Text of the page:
The main thing now is to figure out (with team member input) what things will probably look like in the first instance, and start deciding what will be needed to mje that work. Calvello goes through three models:
(FWIW, our team will land somewhere between remote-first and office-occasional). In either case, she then talks about some of the work that needs to be done - the bits most relevant to our teams are:
Invest in team culture
Set clear and consistent expectations
Make sure remote employees feel included
Make hybrid meetings work - this seems like the hard part to me.
Research: Dispersed Teams Succeed Fast, Fail Slow - Marie Louise Mors and David M. Waguespack, HBR
Fast success and slow failure: The process speed of dispersed research teams - Marie Louise Morsa and David M. Waguespack, Research Policy 2021
As many of us consider a continuation of distributed teams post pandemic, some research suggests an issue I hadn’t seen before with distributed teams - they may be slower to admit that an effort failed and to move on.
In a study of 5250 already-formed research teams in particular, Mors and Waguespack found that given that the team existed and was successful (not a gimme!) the dispersed teams were already pretty good at working together and required less coordination and iteration to arrive at success:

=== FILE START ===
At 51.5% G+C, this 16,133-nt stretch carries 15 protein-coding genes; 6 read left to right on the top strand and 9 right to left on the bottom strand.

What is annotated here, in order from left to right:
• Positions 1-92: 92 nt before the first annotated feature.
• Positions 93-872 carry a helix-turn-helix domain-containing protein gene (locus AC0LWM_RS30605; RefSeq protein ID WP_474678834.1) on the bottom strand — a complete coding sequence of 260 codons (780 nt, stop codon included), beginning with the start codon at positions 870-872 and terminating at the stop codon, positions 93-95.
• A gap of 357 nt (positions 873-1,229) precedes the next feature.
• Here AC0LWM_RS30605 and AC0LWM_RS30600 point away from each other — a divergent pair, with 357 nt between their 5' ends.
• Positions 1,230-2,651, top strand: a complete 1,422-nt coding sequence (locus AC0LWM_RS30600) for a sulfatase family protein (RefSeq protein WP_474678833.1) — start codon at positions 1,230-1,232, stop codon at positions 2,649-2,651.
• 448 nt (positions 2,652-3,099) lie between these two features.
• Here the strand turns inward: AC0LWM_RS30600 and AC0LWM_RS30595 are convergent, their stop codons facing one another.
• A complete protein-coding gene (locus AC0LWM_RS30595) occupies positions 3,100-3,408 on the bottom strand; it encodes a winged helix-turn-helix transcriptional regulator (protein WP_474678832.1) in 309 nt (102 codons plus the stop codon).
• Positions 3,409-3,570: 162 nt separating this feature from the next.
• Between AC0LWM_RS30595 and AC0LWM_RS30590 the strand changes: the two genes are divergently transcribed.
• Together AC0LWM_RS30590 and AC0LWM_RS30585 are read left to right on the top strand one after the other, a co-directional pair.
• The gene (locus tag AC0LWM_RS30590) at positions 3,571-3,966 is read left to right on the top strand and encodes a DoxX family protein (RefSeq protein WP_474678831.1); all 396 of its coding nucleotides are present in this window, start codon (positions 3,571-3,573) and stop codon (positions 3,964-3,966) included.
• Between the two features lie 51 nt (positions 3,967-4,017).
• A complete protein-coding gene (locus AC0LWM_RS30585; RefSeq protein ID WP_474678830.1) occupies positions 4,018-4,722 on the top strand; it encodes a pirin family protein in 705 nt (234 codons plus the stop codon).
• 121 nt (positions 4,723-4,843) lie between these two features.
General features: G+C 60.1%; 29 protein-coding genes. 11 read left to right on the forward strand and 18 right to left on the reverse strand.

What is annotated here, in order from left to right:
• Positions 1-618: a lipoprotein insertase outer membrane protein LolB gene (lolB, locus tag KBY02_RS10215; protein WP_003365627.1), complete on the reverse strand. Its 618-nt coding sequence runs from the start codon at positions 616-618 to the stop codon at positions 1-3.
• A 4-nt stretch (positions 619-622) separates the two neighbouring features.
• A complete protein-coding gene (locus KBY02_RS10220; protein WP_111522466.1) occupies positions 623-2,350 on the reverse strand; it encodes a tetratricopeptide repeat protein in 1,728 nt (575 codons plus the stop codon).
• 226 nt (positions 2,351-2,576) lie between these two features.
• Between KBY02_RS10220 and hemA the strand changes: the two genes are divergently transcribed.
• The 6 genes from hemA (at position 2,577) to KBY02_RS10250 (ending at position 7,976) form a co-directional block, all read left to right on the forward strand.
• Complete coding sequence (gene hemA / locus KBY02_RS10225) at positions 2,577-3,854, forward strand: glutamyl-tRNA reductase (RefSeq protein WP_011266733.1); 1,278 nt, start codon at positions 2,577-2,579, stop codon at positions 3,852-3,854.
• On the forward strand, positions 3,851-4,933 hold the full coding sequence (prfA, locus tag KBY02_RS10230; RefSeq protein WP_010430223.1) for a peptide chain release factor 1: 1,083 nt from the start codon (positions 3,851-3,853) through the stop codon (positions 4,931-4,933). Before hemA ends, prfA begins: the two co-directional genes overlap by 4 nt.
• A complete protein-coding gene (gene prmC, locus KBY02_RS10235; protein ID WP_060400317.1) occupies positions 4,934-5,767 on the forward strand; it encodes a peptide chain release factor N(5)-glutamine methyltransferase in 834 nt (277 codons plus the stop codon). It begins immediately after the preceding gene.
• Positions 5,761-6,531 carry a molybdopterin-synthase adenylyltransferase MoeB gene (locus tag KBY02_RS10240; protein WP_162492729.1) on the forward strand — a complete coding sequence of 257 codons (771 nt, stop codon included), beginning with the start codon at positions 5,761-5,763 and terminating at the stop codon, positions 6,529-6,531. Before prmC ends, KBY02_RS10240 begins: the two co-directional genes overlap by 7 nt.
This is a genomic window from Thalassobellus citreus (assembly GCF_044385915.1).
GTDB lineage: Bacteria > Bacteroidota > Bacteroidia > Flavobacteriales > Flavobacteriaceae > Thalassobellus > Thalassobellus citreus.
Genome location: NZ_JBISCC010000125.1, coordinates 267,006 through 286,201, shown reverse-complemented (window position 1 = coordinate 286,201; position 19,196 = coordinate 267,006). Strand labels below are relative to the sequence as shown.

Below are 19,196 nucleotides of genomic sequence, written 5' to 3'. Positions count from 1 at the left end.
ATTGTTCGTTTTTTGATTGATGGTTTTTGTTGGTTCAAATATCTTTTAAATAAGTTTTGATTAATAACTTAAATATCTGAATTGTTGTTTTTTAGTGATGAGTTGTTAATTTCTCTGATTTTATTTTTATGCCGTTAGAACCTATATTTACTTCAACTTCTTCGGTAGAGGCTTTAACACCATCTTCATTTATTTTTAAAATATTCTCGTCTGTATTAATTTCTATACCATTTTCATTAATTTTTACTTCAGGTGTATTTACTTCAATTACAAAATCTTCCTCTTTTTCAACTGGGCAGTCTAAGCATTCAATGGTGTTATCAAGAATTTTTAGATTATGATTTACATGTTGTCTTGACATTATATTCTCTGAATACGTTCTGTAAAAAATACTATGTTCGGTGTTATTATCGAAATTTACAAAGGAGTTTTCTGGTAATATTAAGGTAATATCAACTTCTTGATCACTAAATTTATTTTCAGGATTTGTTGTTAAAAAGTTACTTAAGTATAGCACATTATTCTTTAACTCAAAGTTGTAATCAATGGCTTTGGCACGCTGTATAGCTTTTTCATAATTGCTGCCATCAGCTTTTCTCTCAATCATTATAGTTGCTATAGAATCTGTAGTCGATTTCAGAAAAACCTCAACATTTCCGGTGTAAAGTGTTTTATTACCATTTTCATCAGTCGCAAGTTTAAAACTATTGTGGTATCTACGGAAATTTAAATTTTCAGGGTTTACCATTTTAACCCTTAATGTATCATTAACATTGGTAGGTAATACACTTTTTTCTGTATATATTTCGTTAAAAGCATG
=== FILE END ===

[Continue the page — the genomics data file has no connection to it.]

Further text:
In general, dispersed teams spent less time and went through fewer iterations before reaching success than the co-located teams. This suggests that team members are aware that it’s difficult to coordinate when they are located in different organizations ..
On the other hand, throwing in the towel took much longer:
Additionally, it may also be that it’s when failure occurs that the coordination costs kick in: Research also suggests that dispersed team members may find it more difficult to communicate around a failure or reach agreement on when it is time to abandon the project.